Harry's waterbath chicken there is nothing new about "sous vide" my fellow gastronauts,french chefs have been cooking food in waterbaths for centuries.originally,and occasionally now they use pigs bladders.i saw michel roux jnr cook this on tv & have always wanted to have a go.it is served at la gavroche in london & cooked in a pigs bladder,the chicken is poulet de bresse & they use truffles.i can only dream of dining at gavroche,can't afford bresse chicken or truffles & you try buying a dried pigs bladder:ermm:! i used a cooking quality food bag [COLOR=Red]DO NOT USE ANY PLASTIC/POLYTHENE BAG THAT DOESN'T SAY IT IS SAFE FOR COOKING[/COLOR][COLOR=Black],a corn fed f/range chicken[/COLOR] & chestnut mushrooms/truffle flavoured oil.it is the best tasting/most moist chook i have ever eaten.my ingredients for two people were: a)1.2kilo(2.25-2.50lb)corn fed free range chook b)2 or 3 chestnut mushrooms c)35 grms(about 2ozs)dried porcini mushrooms d)truffle flavoured oil e)2 chicken stock gel pots f)madeira,marsala or olorosso sherry...i used sherry g)double(heavy)cream THE METHOD 1)boil a kettle,allow water to cool a bit & pour over porchini's in a jug.about 500ml(0.75pint) 2)snip of wing tips,trim legs to knee joint & truss chicken well.you don't want a leg end or wing tip puncturing the bag 3)carefully slide fingers between breast meat & skin to loosen skin from meat. 4)mandolin/slice fresh mushrooms in wafer thin slices & drizzle with truffle oil 5)slide slices of mushroom between skin & breast 6)pour porcini's through a sieve lined with kitchen paper to catch grit,into a jug 7)pop the chicken,half the porcini's,a stock gel pot,a glug of your booze & a glug of porcini liquid in the bag & tie up tightly with string. 8)gently lower into barely boiling water then cook with lid on,turning bag occasionally for 1.25/1.5 hours.the water must only barely bubble a teensy weensy bit,so only just simmering.that is the art of sous vide. 8)while chook is cooking boil to reduce the reserved porcini liquid with the second stock pot,add a splash of booze,a glug of cream,simmer til shiny & coats the back of a spoon. 9)take chook out of bag,rest 10 mins,carve into portions not slices,pour over cream sauce,serve with veg of choice.i steamed baby carrots,colourful brassicas & put some girolle's in the sauce. if you don't fancy doing the skin/meat/sliced mushroom thing then don't! just miss that bit out sous vide?schmoo vide!! 3 stars 1 reviews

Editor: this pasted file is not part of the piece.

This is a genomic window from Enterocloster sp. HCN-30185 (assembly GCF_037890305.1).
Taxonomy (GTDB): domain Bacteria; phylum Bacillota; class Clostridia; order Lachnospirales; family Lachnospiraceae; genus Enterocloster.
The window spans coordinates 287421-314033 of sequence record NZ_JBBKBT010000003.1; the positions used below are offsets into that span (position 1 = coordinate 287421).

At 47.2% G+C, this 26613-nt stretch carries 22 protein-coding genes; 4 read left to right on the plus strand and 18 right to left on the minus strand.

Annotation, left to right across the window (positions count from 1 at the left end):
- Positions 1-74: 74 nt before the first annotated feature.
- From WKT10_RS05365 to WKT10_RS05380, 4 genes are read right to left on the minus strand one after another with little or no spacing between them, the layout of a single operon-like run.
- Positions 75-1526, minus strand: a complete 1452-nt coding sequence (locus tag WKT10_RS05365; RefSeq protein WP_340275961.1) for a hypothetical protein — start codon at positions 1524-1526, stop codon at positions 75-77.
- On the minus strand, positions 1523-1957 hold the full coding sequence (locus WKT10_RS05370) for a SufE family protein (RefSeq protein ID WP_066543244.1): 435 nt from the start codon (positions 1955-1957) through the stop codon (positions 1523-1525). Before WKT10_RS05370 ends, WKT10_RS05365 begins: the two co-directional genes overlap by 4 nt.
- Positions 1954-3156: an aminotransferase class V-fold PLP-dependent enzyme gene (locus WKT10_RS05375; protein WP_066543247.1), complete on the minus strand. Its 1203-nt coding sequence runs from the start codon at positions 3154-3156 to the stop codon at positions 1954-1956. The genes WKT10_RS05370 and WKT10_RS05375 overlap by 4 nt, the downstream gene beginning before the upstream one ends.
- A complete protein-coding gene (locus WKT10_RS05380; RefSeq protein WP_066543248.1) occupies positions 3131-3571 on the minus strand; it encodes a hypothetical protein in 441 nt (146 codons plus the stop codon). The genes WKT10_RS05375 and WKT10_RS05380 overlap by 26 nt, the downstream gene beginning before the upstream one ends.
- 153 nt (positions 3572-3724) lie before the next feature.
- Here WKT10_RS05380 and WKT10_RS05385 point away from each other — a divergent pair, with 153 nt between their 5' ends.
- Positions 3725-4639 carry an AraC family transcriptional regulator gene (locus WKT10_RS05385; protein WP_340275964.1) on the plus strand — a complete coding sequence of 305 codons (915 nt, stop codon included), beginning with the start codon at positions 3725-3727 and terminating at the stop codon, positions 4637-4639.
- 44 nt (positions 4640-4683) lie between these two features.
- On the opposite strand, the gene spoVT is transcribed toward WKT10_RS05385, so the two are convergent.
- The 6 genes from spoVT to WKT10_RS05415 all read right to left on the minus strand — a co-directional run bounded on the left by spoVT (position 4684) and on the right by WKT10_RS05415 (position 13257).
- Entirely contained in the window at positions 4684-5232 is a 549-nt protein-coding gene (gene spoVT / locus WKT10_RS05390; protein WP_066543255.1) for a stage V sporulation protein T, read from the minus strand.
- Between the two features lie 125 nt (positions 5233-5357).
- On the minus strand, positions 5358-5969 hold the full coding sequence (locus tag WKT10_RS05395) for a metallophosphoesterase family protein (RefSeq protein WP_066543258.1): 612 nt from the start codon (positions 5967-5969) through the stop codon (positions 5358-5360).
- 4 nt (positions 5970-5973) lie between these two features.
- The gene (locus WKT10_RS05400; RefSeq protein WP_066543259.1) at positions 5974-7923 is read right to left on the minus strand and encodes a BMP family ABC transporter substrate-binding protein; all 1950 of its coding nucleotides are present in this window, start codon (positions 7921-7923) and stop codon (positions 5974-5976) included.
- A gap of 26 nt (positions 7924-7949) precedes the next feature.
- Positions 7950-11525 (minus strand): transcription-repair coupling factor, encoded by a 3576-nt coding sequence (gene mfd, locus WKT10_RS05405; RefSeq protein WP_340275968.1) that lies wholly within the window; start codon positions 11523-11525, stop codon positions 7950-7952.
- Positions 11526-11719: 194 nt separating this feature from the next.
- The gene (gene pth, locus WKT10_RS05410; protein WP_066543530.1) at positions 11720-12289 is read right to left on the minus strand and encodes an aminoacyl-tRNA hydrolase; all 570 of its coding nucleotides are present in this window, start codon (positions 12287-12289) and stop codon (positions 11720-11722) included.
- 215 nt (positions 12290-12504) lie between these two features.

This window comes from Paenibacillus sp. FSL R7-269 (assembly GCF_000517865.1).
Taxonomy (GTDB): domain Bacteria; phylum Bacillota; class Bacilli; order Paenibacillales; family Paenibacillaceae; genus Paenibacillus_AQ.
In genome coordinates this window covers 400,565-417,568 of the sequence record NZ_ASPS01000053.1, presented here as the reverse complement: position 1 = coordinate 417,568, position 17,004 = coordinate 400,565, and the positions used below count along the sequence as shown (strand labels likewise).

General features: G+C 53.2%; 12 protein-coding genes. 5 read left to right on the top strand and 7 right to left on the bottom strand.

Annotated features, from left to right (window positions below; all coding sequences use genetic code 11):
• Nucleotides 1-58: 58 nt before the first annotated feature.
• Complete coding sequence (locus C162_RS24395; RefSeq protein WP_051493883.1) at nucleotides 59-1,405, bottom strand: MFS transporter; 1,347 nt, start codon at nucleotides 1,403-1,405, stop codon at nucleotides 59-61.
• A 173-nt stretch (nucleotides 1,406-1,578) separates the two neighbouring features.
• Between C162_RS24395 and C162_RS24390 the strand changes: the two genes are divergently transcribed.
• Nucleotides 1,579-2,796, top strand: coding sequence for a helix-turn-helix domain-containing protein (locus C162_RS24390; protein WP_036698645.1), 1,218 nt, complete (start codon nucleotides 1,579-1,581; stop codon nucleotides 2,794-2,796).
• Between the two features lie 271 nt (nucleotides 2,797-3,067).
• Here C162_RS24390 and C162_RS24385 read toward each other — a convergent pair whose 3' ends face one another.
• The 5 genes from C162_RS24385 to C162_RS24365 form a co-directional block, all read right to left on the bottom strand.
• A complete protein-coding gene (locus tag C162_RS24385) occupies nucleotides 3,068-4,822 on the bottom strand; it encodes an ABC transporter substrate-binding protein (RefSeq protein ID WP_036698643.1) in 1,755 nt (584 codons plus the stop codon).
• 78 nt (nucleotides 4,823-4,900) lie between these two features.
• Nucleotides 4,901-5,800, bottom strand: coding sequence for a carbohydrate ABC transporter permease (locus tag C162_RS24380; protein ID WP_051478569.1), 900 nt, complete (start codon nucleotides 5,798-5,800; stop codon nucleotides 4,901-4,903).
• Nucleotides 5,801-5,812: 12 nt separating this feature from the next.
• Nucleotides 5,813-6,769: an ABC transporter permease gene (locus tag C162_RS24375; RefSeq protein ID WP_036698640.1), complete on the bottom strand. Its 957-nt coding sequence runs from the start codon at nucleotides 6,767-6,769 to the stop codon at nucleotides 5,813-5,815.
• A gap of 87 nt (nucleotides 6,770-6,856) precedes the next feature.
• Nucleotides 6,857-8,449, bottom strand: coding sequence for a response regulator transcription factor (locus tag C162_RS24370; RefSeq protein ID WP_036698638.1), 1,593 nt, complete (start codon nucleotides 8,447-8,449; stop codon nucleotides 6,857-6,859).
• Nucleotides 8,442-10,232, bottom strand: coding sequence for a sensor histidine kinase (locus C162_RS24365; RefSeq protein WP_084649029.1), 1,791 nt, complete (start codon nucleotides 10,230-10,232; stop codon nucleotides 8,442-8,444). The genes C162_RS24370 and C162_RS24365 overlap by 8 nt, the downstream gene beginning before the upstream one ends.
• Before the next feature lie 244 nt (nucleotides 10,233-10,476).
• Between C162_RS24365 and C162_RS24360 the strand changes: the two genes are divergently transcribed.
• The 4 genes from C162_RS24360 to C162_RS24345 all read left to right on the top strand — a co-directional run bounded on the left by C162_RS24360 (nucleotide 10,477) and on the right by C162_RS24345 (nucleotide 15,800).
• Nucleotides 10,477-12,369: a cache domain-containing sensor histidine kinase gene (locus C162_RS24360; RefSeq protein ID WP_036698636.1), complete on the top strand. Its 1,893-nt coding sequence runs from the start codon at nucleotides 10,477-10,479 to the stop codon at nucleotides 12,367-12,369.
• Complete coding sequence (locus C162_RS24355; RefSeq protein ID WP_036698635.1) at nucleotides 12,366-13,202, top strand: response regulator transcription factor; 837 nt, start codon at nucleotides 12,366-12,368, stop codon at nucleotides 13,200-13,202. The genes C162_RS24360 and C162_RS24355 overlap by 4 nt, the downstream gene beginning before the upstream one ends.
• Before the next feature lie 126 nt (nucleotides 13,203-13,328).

Thread Tools
Display Modes

Posting Rules
You may not post new threads
You may not post replies
You may not post attachments
You may not edit your posts

BB code is On
Smilies are On
[IMG] code is On
HTML code is Off
Trackbacks are Off
Pingbacks are Off
Refbacks are Off



» Discuss Cooking on Facebook

Our Communities

Our communities encompass many different hobbies and interests, but each one is built on friendly, intelligent membership.

» More about our Communities

Automotive Communities

Our Automotive communities encompass many different makes and models. From U.S. domestics to European Saloons.

» More about our Automotive Communities

Marine Communities

Our Marine websites focus on Cruising and Sailing Vessels, including forums and the largest cruising Wiki project on the web today.

» More about our Marine Communities


Copyright 2002- Social Knowledge, LLC All Rights Reserved.

All times are GMT -5. The time now is 09:09 PM.


Powered by vBulletin® Version 3.8.8 Beta 4
Copyright ©2000 - 2016, Jelsoft Enterprises Ltd.